New Life for Poetry in Slams

Spoken word poetry and poetry slams are breathing new life into the poetry scene and reaching a new audience. Librarians will tell you that poetry can be a hard sell with readers—so many people think of poetry as those stiff rhymes that you had to read and memorize in school to pass your lit test. However, the American Academy of Poets notes that spoken word has been a hit with young people and people of diverse backgrounds since it broke onto the scene in the late 1980s. It’s politicized, raw and current. Spoken word poets take a hard look at injustice and difficult subjects, and often articulate frustration, confusion and rage in a way that many fans of the movement feel is authentic to their experience.

Martinez Hillard, spoken word poet and front-man for the hip-hop trio Ebony Tusks, said the same is true of hip-hop. He sees a lot of blurred lines between the two mediums. I asked him if spoken word and hip-hop are just ways for artists to vent or if they are vehicles for social change.

“I think either medium can be both, and that both outcomes are valid,” Hillard said. “As a young person, it’s natural to want space to express yourself. The spoken word in a literal sense can be foundational, a means to manifest the truth within, and for that truth to be lived out and bore witness to. That’s how what initially appears as venting becomes social change. The truth draws people in.”

Many argue that hip-hop and rap are the most popular vehicles for modern poetry, and you definitely can’t deny the poetic lyrics of many music artists. For Hillard the beat is a part of the poem even when it’s not set to music. He’s written songs after being inspired by a beat and has also written acapella verses that don’t have music. Currently he’s driven by the beat.

“The truth is what I recite typically are verses that could ride a beat, and at this point I’m more comfortable writing and reciting in that way,” Hillard said. “I used to write in a way that skewed closer to what people think of when they hear spoken word, but my writing style changed over time. I may revisit that style of writing at some point. I’m having fun right now, though.”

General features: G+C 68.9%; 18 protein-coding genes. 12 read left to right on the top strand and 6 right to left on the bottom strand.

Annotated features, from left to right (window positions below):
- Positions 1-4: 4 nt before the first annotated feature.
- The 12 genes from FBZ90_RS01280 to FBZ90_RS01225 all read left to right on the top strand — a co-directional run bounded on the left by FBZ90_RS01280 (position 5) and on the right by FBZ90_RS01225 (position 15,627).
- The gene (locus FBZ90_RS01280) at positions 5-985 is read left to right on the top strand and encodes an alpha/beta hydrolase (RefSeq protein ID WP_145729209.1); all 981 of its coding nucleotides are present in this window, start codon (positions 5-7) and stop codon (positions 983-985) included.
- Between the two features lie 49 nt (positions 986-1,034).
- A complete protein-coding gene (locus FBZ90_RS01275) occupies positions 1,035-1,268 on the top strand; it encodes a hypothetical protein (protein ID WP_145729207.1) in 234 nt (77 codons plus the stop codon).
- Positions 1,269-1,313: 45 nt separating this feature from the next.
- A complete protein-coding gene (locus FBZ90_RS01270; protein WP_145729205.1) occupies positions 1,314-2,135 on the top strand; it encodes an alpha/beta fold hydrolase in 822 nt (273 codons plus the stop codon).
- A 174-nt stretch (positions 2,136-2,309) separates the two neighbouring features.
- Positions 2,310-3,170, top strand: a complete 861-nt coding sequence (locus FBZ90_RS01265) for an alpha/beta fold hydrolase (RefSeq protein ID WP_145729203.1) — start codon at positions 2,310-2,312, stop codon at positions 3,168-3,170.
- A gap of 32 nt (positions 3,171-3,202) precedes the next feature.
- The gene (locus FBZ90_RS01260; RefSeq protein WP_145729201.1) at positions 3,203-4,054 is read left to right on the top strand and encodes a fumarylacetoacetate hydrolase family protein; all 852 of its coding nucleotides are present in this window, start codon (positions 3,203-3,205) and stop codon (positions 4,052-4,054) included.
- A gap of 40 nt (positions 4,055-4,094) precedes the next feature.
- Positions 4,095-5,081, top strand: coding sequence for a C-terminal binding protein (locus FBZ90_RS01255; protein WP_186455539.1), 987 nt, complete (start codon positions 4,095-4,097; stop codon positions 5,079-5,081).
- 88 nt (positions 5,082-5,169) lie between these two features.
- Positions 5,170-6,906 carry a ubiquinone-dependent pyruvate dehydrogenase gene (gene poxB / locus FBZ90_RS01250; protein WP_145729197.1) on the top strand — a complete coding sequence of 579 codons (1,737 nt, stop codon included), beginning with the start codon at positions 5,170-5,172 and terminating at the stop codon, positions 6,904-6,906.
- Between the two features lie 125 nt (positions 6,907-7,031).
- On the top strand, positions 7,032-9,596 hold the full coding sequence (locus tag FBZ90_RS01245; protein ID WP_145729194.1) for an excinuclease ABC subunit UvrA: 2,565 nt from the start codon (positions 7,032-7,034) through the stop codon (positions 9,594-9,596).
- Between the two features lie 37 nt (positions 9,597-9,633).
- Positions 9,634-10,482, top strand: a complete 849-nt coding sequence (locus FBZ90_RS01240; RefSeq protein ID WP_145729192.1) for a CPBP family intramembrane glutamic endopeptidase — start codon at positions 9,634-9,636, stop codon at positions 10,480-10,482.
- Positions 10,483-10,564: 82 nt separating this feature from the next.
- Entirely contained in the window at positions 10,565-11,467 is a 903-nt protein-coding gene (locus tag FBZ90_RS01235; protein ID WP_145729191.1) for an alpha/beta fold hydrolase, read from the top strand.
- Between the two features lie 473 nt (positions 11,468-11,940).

Matt Spezia is a seven-time slam champion from Leavenworth, Kansas, currently living in Topeka. He notes that the appeal of spoken word is the life that the poet breathes into the words. Poetry begins on the page, but it comes to life in spoken word.

“Spoken word poetry is the expression of soul manifested verbally, and the major difference between it and page poetry is the performance,” Spezia said. “When an artist steps on stage to present poetry they have to be the emotion and the facts in the piece.”

If you want to experience the power of slam poetry, you have to hear it. You’ll have an opportunity on February 16, when the library hosts Hip-Hop & Slam @ the Jayhawk, from 7-9:30pm featuring Ebony Tusks, DJ Alphabeta, Matt Spezi and a showcase of slam poets.

Check us out for poetry that’s contemporary, diverse and life-changing, or learn more about hip-hop and rap.

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Miranda Ericsson

Miranda loves to talk lit, and to connect readers with great books. Her favorite reads are poetry, literary fiction, and speculative science fiction, and she's passionate about promoting literature written by Kansas authors. She works with library programs that support and engage writers in our community, so ask her for more information about the Local Writers Workshop and Great Writers Right Here author fair. Miranda also facilitates TALK book discussions, co-leads the BookBites book discussion group, and serves as a member of the library's 2Book Topeka team.